The Group of Eight, or G8, summit was held in Enniskillen, Northern Ireland last week. The G8 Summit is an annual conference at which leaders from nine of the world’s most powerful nations and bodies come together to discuss the global issues of the day. Representatives from the United States, United Kingdom, Canada, Russia, Japan, Italy, Germany, France and the European Union all sat down together to discuss the Syrian conflict, international trade agreements, and meeting Millennium Development Goals (MDGs). Though only briefly discussed, one of the most important topics on their agenda was poverty and how it related to health and development.

In the days leading up to the summit, anti-poverty groups came out in force to demonstrate on behalf of their cause. In Belfast and at Lough Erne resort, where the global leaders were staying, over 10,000 activists took to the streets to make their voices heard. Prime Minister of the UK, David Cameron, had already vowed to put “impact investing” on the G8 agenda, and the people wanted to be sure that he stuck to his word. Impact investing- a combination of philanthropy and profit- was a topic that would coincide well with other issues up for discussion.

More than three billion people worldwide, about 40% of the world’s population, live in poverty. 1.5 billion people living in “resource rich” countries survive on less than $2 a day. Tax avoidance schemes conducted by foreign investors deprive nations of around $161 billion per year, and global leaders have allowed these practices to continue. The removal of all barriers to foreign investment and the privatization of industries have maintained a status quo where investors benefit more from the country than its people receive in return.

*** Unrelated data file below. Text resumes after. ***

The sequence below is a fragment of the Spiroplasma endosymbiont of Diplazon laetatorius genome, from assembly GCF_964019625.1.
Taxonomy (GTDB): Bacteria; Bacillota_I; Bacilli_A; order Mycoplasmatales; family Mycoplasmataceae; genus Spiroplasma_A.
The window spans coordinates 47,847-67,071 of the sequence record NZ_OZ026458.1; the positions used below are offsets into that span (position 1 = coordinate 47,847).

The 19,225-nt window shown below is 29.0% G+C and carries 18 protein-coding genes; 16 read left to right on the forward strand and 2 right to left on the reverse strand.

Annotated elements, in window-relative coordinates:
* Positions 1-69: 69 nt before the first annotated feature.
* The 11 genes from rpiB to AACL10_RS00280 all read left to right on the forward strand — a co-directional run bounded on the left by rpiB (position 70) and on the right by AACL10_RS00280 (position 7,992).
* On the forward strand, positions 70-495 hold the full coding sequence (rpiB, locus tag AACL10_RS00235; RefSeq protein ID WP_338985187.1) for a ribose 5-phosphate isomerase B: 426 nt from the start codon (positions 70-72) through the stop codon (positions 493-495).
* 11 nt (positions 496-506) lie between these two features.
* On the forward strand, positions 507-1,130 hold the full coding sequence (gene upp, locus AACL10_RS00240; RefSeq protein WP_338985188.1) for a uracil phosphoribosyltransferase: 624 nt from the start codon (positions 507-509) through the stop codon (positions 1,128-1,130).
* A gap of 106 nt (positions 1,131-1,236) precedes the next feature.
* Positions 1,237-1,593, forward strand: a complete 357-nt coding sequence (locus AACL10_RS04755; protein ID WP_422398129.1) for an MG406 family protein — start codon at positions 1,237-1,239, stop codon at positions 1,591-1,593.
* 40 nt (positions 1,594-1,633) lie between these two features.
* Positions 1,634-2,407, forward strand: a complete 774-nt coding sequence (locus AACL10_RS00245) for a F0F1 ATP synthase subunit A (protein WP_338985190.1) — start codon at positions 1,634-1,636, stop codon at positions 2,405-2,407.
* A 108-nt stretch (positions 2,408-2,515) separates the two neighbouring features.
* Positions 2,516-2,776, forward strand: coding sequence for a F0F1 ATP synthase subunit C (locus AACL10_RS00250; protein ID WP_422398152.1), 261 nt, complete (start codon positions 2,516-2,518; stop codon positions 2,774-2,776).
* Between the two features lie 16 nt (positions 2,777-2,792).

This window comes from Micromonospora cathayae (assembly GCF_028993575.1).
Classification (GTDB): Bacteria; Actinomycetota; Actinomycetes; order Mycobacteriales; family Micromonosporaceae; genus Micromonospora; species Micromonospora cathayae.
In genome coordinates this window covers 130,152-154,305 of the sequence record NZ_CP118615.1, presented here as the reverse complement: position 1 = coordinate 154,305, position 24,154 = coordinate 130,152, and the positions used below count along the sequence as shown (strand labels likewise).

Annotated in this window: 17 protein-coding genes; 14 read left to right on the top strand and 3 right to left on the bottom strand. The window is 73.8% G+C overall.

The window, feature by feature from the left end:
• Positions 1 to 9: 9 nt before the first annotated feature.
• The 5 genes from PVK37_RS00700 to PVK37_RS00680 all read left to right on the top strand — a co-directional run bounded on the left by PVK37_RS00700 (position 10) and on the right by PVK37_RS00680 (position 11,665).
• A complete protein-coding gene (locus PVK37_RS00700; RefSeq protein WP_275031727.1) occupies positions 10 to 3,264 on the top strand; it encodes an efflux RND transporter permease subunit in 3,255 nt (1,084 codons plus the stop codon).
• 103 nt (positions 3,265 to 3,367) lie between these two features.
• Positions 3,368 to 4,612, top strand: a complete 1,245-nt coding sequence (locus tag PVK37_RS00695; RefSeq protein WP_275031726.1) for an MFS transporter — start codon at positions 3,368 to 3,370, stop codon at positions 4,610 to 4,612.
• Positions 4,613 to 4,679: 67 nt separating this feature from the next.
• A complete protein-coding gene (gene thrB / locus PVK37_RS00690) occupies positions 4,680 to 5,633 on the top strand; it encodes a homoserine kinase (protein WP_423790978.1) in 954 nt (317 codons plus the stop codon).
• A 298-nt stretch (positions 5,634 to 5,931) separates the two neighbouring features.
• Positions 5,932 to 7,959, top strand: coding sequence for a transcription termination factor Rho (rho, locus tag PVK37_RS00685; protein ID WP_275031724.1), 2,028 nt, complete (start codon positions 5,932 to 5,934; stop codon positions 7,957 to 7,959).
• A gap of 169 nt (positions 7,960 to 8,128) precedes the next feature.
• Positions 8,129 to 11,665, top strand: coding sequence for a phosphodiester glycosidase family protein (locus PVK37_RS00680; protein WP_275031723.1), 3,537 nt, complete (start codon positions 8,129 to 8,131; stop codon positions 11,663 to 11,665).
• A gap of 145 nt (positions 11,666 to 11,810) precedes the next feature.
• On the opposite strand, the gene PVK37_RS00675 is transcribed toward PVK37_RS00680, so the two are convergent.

One of the MDGs agreed upon in 2000 was a reform in the structure of economic relations between developed and developing countries, including fairer trade relations. This would allow developing nations to work their way out of poverty, as opposed to allowing wealthier countries to take advantage of their natural resources. As opposed to pursuing a solution to this goal, wealthy nations and investors have denied developing economies the opportunity to build their own industries. Policies that force developing countries to rely on inward “investment” have been embraced instead.

In countries where development initiatives, such as funding for education and improving health care, have been embraced, there has been marked improvement. In Ghana and the Philippines, development index scores have come up over the past few years after implementing such programs. In that same span of time, since 2009, 60 countries have introduced legislation to discourage or prohibit activism in all forms. Organizations that seek to improve the lives of the poor are limited to only providing basic services.

What is needed now is a sustainable development model for nations trying to climb out of poverty. Accountability, transparency and commitment are all essential to shared development goals.

This past week may have been the first step towards reaching this new objective. On the Saturday before the official start of the G8 summit, the participating leaders came together in a pre-G8 meeting and they all agreed to join a tax sharing agreement. This new agreement means that companies and investors must report what they pay to home-nations to insure that developing countries are receiving their rightful portion of the profit pie. If the world’s top leaders commit to seeing this agreement succeed, it could mean the beginning of a brighter future for the developing world.

– Allana Welch

Sources: Hindustan Times, Action Aid, The Journal, The Telegraph,

Pledge to End Malnutrition During G8 Summit

By the time the G8 Summit took place on 17th-18th June, several nations were already taking action to combat child malnutrition. On June 8th, at nutrition for growth summit co-hosted by Prime Minister David Cameron, the vice-president of Brazil, Michel Temer, and the Children’s Investment Fund Foundation, commitments of up to $4.15 billion were pledged by developed nations. These pledges will double the funding currently given to global nutrition.